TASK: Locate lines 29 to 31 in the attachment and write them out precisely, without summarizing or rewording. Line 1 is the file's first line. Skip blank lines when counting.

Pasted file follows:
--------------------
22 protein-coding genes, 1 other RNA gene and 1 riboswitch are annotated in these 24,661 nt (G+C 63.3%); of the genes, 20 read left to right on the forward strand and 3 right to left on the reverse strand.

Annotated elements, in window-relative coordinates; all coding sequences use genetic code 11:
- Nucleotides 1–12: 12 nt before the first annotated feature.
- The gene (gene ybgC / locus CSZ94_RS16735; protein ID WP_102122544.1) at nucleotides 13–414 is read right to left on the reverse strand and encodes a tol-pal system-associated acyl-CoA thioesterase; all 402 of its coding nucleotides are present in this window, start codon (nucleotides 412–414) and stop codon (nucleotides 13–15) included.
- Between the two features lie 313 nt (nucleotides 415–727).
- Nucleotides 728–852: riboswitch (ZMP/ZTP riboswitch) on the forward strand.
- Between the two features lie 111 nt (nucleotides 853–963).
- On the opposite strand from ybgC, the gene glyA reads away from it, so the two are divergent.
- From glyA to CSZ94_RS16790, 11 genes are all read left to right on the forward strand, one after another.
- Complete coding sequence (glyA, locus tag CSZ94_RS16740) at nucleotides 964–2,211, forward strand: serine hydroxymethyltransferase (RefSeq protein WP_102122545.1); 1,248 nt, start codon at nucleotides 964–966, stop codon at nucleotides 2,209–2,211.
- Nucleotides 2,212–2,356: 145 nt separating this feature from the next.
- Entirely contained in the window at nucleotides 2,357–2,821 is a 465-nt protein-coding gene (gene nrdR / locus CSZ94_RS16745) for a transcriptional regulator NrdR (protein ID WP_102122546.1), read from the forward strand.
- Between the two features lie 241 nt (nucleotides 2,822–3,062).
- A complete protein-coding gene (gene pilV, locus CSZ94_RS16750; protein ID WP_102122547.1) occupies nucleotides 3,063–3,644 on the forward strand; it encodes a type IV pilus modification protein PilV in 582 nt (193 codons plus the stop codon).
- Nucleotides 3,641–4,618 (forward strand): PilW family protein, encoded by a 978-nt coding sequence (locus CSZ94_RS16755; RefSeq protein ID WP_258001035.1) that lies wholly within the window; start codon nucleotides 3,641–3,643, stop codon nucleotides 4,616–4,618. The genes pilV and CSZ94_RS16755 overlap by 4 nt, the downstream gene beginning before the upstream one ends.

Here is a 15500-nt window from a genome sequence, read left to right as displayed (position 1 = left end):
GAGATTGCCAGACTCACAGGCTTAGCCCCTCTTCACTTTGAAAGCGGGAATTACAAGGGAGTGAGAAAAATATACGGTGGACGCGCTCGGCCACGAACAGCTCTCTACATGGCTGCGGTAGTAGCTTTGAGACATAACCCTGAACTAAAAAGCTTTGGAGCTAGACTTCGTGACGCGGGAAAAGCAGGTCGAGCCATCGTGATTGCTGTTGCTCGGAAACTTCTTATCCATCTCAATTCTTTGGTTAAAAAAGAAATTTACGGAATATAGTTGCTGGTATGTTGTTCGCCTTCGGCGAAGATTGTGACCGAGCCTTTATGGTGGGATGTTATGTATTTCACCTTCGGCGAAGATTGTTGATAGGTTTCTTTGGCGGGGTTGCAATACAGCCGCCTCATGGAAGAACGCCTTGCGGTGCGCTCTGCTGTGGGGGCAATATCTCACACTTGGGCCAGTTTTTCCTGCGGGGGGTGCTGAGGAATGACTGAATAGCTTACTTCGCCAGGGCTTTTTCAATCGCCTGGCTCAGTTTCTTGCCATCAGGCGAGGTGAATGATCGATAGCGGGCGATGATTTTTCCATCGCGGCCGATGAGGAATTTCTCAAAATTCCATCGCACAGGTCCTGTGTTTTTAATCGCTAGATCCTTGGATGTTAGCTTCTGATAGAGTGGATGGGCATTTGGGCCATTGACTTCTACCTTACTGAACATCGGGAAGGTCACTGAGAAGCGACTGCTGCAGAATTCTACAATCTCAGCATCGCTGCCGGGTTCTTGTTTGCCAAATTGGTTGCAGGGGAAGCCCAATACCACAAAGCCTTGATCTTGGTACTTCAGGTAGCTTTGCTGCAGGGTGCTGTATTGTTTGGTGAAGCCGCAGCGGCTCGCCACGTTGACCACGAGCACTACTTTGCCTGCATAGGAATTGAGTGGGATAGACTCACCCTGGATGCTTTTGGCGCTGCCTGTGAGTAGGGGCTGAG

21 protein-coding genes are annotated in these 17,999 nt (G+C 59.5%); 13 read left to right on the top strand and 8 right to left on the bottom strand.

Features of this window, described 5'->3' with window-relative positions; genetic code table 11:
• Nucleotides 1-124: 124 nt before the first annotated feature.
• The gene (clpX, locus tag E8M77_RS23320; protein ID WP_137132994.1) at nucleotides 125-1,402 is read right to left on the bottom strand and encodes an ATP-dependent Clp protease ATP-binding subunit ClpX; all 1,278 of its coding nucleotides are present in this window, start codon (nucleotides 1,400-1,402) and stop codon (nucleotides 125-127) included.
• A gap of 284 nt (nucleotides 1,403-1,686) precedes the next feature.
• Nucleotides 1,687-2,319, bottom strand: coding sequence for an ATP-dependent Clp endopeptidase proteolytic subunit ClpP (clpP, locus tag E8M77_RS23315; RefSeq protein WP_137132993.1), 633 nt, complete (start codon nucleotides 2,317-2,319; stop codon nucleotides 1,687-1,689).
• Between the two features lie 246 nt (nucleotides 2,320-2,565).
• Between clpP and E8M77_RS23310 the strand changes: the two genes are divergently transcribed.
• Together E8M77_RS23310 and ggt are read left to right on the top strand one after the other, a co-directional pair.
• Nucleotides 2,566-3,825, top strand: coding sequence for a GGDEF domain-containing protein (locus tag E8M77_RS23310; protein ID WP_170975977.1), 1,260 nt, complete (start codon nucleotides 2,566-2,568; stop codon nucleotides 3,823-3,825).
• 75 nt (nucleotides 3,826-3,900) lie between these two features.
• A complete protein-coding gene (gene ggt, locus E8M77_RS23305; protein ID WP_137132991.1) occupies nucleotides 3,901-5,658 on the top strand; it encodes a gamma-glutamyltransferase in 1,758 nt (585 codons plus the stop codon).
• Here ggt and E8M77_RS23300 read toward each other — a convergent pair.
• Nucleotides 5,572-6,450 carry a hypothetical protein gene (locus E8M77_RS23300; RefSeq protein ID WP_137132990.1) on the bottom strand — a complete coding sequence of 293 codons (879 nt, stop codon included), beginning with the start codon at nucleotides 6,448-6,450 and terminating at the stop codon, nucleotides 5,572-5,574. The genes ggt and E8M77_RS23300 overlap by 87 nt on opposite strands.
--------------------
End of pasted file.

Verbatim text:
• A complete protein-coding gene (gene ggt, locus E8M77_RS23305; protein ID WP_137132991.1) occupies nucleotides 3,901-5,658 on the top strand; it encodes a gamma-glutamyltransferase in 1,758 nt (585 codons plus the stop codon).
• Here ggt and E8M77_RS23300 read toward each other — a convergent pair.
• Nucleotides 5,572-6,450 carry a hypothetical protein gene (locus E8M77_RS23300; RefSeq protein ID WP_137132990.1) on the bottom strand — a complete coding sequence of 293 codons (879 nt, stop codon included), beginning with the start codon at nucleotides 6,448-6,450 and terminating at the stop codon, nucleotides 5,572-5,574. The genes ggt and E8M77_RS23300 overlap by 87 nt on opposite strands.